The Wetlands Initiative is seeing very positive signs that the invasive common carp has finally been eradicated in Hennepin & Hopper Lakes, which provided a window of opportunity this spring to reestablish higher-quality native lake vegetation.
TWI has been battling the invasive common carp in Hennepin & Hopper Lakes at the Dixon Waterfowl Refuge for several years, and our 2012 efforts appear to have been successful. Among the indicators is the depth of light penetration, or water clarity. When carp are present the water clarity is low, as they disturb the lake bottom when they feed. When Hennepin & Hopper were dominated by carp in recent years, the light penetration was less than 3 inches. Current readings are more than 12 feet in depth—by far the best the water clarity has been since TWI began restoration at the site.
The carp did tremendous damage to the lake vegetation, but TWI found the silver lining to that cloud: The lack of competing vegetation in the open water this spring created a unique window of opportunity to plant high-quality native vegetation. The lake vegetation restoration plan is focused on hemi-marsh, a 50-50 mix of emergent vegetation and open water; in Hennepin & Hopper Lakes it can provide the perfect habitat for a range of waterfowl and also for juvenile fish and many insect species.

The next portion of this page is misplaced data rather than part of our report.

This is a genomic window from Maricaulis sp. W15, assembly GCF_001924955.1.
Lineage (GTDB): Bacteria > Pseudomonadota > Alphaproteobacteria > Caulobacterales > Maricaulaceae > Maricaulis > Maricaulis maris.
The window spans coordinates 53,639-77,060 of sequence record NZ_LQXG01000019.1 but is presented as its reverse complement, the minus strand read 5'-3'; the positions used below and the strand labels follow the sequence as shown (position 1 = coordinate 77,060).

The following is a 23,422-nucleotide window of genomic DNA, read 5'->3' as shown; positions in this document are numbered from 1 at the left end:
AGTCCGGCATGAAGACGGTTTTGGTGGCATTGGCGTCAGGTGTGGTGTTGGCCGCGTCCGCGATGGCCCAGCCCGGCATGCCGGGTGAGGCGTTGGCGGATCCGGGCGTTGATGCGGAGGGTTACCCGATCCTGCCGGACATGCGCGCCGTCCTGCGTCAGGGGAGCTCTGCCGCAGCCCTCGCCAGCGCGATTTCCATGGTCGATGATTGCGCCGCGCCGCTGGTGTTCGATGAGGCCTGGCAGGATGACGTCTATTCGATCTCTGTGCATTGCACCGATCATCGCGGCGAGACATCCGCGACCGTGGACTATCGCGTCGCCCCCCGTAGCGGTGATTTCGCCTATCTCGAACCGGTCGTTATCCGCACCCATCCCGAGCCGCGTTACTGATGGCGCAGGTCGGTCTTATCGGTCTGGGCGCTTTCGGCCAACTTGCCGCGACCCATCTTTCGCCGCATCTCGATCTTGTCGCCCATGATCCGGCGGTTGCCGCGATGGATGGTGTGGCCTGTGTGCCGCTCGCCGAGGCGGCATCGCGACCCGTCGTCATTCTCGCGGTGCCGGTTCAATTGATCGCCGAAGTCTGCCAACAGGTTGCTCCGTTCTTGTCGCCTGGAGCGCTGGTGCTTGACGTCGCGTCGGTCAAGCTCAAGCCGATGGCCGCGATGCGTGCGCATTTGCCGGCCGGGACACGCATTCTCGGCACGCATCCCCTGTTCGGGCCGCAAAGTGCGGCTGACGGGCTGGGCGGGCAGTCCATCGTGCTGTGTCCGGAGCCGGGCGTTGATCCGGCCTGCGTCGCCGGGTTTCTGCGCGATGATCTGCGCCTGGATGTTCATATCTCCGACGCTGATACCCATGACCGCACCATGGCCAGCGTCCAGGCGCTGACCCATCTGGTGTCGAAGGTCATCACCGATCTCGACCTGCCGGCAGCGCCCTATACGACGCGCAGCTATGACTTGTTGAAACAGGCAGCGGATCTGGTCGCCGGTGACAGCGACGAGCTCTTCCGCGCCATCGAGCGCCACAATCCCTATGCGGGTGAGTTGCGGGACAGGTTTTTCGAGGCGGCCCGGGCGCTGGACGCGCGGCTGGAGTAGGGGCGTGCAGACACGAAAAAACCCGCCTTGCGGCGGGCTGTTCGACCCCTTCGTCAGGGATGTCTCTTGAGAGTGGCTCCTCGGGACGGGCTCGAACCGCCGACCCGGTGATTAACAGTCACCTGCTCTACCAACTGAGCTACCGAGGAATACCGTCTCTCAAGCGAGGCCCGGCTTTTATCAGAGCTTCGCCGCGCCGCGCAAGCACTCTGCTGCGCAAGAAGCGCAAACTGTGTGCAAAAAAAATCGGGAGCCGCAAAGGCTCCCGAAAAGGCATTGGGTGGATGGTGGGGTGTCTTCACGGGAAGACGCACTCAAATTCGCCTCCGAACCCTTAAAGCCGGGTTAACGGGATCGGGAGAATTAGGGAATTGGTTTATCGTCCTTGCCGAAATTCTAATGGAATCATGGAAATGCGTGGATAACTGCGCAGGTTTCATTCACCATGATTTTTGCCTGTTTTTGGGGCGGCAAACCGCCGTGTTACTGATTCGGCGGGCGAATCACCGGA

Hemi-marsh had been a significant part of the Dixon Refuge's biodiversity before the carp population exploded. TWI's senior ecologist, Dr. Gary Sullivan, is introducing or augmenting several aquatic plants that will actually increase the quality of the hemi-marsh over what it was before. These plants will also be extremely beneficial for ducks and other waterfowl, securing the Refuge's unique position along the Mississippi flyway.
The priority native perennial for creating high-quality hemi-marsh is wild celery (Vallisneria americana). With ribbon-like leaves below the water surface, wild celery is a preferred food for waterfowl, particularly diving ducks, and it also attracts marsh birds and shorebirds; it was once very common in our region. This spring we planted 9,500 wild celery tubers throughout the lakes.
To complement the wild celery, Dr. Sullivan chose a range of emergent and submersed vegetation for the hemi-marsh, including two types of arrowhead (Sagittaria rigida and Sagittaria latifolia), sago pondweed (Stuckenia pectinata), pickerelweed (Pontederia cordata), and several other native perennials. These aquatic plants will provide food and cover for waterfowl as well.
The Dixon Refuge already has a strong reputation among birdwatchers and, thanks to the generosity of several individual TWI donors, the hemi-marsh restoration will make it even more of a destination. With just one growing season behind us, the 2013 fall migration should be a great one at the Refuge.